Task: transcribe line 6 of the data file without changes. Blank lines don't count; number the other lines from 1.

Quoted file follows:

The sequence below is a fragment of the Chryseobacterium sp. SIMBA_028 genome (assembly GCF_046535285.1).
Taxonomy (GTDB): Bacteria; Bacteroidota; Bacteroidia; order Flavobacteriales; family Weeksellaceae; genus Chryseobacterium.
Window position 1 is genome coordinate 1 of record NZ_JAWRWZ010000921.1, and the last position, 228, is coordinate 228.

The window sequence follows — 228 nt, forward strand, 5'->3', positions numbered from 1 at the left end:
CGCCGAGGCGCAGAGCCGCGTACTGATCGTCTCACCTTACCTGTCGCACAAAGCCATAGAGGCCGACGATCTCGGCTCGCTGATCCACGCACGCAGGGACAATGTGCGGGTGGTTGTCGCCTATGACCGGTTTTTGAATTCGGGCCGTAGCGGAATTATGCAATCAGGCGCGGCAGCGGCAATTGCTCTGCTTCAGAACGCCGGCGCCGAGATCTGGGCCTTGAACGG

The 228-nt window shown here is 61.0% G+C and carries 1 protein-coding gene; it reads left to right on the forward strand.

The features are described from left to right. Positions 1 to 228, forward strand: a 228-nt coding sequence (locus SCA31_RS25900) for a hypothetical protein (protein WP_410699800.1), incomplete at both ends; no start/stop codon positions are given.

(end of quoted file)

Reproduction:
The 228-nt window shown here is 61.0% G+C and carries 1 protein-coding gene; it reads left to right on the forward strand.